And Even when the U.S. does choose to engage, we do so in a manner that disregards the interests of the people of Cuba, Mexico, Venezuela and of every other country in the region. U.S. neoliberal interventions may have secured our narrow, strategic interests but they have resulted in ongoing violence against the people of Latin America
Hattingh 8 (Shawn, International Labour Research and Information Group, ALBA: Creating a Regional Alt ernative to
Neoliberalism?, Monthly Review,, 7/2/8) ALBA: Creating a Regional Alternative to Neo-liberalism? by Shawn Hattingh Latin America was

the first place where the US imposed the most callous economic system ever seen: neo-liberal capitalism. Starting in Chile in 1973, the US used its power, along with its control over the IMF and the World Bank, to force governments across Latin America to adopt neo-liberal economic policies. This has seen Latin American countries embrace trade liberalization, financial liberalization, privatization, and labor market flexibility. Of course, US multinationals benefited from this. They have snapped up ex-state owned assets throughout Latin America at bargain basement prices. With the reduction of tariffs and the advent of "free" trade, US multinationals have also flooded Latin America with cheap exports. This has seen US multinationals making massive profits. The people of Latin America have paid for this . Since the advent of neo-liberalism, inequality in Latin America has grown, and millions of people have lost their jobs along with their access to healthcare and education.1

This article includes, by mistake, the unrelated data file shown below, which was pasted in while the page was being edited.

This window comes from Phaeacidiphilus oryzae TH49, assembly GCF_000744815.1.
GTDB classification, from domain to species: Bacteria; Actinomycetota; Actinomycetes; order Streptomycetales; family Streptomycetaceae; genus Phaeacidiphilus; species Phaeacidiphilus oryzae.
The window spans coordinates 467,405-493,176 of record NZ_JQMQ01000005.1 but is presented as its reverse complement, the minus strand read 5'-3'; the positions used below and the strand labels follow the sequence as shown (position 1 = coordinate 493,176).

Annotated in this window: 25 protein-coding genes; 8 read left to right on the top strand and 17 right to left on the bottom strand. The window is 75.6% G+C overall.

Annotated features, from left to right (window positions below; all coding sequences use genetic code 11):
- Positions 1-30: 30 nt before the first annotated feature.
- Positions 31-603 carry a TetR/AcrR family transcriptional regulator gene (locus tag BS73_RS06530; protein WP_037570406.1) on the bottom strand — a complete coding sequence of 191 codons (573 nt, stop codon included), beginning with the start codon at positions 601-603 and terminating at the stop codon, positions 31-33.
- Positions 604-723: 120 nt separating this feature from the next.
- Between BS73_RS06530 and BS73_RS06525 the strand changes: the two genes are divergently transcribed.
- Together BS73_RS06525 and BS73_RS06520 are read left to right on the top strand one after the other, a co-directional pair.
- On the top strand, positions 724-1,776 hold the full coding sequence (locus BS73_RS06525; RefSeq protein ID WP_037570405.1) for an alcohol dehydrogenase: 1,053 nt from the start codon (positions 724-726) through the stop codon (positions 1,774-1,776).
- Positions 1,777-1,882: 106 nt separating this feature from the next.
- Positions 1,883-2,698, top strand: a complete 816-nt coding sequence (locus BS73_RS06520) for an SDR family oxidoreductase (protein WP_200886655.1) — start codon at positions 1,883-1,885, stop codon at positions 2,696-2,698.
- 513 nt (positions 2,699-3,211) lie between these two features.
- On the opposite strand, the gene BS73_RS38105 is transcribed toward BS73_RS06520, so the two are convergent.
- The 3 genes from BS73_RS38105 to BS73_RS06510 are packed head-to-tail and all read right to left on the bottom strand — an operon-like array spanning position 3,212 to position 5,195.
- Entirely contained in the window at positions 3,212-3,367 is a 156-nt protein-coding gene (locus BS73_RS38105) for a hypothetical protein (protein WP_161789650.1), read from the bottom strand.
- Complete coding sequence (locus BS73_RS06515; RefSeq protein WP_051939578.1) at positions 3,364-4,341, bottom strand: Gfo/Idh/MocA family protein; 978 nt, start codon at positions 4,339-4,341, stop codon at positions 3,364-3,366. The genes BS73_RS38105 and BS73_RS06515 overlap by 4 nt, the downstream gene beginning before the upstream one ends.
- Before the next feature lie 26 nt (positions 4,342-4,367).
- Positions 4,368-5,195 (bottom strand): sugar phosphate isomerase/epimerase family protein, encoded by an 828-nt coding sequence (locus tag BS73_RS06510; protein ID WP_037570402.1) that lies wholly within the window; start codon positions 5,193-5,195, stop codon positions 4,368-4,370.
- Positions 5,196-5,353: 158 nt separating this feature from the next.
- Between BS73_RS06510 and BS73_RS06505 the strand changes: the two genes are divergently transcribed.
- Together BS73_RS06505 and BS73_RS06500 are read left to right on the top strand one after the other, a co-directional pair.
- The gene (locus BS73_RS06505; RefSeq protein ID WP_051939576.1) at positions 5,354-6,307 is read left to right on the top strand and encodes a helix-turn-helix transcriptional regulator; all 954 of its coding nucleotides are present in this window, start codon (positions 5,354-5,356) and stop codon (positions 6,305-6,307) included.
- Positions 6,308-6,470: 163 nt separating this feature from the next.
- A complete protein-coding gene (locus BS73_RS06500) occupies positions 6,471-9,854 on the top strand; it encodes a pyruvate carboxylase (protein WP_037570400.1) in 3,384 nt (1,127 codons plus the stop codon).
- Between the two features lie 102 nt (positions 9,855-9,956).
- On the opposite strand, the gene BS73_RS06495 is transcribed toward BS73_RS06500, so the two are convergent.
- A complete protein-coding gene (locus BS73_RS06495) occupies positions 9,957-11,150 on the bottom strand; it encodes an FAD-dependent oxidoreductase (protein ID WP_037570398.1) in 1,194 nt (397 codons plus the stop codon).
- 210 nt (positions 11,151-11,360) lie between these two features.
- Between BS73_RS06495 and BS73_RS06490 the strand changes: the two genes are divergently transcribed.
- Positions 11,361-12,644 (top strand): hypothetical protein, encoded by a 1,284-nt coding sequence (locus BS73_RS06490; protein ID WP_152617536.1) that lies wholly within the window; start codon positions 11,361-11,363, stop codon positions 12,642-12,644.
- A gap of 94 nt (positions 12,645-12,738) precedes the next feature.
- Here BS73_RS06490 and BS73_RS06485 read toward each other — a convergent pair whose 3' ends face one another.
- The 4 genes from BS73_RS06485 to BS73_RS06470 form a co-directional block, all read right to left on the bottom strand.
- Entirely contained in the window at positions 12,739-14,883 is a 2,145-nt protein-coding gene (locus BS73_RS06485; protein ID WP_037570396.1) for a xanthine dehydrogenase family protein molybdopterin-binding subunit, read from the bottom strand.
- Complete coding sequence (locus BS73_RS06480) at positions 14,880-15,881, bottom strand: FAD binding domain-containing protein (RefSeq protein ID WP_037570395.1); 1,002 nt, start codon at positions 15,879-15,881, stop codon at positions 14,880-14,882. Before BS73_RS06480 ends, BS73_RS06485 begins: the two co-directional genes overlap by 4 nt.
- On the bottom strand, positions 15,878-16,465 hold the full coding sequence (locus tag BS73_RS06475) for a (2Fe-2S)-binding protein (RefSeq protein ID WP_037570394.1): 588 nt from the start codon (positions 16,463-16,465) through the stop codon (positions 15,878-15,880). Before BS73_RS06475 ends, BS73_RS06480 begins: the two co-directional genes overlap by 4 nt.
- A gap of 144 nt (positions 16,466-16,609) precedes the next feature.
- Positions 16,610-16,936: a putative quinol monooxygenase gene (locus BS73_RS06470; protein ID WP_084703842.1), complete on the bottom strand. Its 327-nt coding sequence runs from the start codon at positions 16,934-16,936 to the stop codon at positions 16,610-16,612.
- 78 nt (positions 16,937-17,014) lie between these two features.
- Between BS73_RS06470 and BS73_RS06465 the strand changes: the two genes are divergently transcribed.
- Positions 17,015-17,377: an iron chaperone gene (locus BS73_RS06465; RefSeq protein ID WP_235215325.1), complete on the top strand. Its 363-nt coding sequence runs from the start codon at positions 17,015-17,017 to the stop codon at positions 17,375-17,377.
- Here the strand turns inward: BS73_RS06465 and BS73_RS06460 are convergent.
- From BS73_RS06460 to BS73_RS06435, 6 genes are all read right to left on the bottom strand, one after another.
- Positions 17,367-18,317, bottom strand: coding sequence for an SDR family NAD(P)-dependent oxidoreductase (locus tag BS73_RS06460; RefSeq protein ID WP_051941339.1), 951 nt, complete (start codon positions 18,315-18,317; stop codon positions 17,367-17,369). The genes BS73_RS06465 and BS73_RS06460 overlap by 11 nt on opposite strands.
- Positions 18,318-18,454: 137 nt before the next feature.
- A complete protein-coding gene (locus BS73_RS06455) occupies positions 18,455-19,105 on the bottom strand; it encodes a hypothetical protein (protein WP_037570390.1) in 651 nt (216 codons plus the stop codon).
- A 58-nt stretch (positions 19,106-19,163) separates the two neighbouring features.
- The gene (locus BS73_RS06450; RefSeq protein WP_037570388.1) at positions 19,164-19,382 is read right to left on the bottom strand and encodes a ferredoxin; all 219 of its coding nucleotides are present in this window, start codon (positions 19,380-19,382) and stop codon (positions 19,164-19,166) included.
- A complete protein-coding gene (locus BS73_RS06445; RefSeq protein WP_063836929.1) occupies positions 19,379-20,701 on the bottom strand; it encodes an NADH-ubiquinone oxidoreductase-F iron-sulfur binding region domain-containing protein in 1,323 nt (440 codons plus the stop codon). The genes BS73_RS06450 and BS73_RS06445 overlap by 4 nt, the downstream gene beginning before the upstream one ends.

And U.S. selective engagement is based on the same violent ideology that drove European exploitation of Latin America in the nineteenth century neoliberalism is simply the new face of mercantilist subjugation
Grosfoguel 2k (Ramon, Associate Professor of Ethnic Studies at the University of Califnornia Berkeley, Developmentalism,
Modernity, and Dependency Theory in Latin America, Nepantla: Views from South, Vol. 1 Iss. 2, p. 347 -374)